- 301 enrolled first-year class
- 52 percent female
- More than 210 total faculty members, including 60 full-time
- 52 percent of full-time faculty are women
- Degrees available—JD, JD/MBA (Schulich School of Business), JD/MES (Faculty of Environmental Studies), JD/MA in Philosophy (Faculty of Liberal Arts and Professional Studies), JD Common Law/LL.B (Civil Law) (with the Université de Montréal), LLM, PhD
- The most extensive and innovative clinical education offerings of any law school in Canada
- Exceptionally broad and diverse array of upper-year seminars and lectures
- International exchange and summer abroad opportunities
- Numerous paid local and international summer internship opportunities
- Unique public interest requirement allowing for meaningful engagement with surrounding communities
Osgoode offers a rich academic curriculum taught by dynamic and renowned professors. There are numerous programs and activities in which students can participate over and above the regular academic program.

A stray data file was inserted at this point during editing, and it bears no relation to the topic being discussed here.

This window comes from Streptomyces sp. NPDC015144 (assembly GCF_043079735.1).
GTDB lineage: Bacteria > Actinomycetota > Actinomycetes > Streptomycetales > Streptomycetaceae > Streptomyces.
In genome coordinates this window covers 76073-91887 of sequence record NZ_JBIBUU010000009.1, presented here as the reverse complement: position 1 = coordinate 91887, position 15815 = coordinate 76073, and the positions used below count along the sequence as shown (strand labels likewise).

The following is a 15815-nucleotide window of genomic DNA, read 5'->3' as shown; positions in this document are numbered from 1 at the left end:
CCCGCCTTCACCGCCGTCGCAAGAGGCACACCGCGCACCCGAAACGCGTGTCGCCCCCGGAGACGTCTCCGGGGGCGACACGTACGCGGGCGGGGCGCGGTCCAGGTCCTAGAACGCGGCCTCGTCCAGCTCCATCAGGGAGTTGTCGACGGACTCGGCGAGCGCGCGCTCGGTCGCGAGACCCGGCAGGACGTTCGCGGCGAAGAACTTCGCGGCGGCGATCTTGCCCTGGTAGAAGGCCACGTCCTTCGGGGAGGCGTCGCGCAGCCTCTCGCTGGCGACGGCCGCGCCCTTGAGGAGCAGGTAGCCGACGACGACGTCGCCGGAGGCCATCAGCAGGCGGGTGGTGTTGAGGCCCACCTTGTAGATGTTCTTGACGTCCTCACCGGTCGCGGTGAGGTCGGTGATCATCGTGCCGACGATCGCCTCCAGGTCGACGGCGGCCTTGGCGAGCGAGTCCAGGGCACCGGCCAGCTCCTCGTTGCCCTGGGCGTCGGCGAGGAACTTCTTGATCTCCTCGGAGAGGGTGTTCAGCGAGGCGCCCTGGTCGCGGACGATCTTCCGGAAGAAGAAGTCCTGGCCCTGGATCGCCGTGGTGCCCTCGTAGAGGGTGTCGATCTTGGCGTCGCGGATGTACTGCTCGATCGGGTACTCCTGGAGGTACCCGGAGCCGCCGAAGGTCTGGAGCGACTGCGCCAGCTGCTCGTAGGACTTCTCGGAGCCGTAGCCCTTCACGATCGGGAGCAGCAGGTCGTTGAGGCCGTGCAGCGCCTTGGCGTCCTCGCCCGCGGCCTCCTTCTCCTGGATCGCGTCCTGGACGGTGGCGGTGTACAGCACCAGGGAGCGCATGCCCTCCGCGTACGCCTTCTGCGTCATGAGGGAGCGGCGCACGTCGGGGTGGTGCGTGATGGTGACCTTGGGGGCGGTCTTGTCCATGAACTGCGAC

The basic teaching unit for the first year is a group of 75 students. Students take five courses during each of two semesters. Many first-year classes are offered in a combination of large lectures and smaller groups of about 25 students, which allows students to engage in discussion and get to know their classmates and faculty better. The second and third years of the program offer students an opportunity to design a course of study suited to their particular interests and career aspirations. In addition to choosing from a broad array of lectures and seminars spanning traditional to cutting-edge law, students may earn credit for participation in intensive or clinical programs, competitive moot or skills competitions, international exchange or summer abroad programs, individual supervised research, and approved graduate level courses in another faculty. Osgoode also offers four optional curricular streams (International, Comparative and Transnational Law; Litigation, Dispute Resolution, and the Administration of Justice; Labour and Employment Law; and Tax Law). In designing their upper-year course of study, students must meet the following graduation requirements: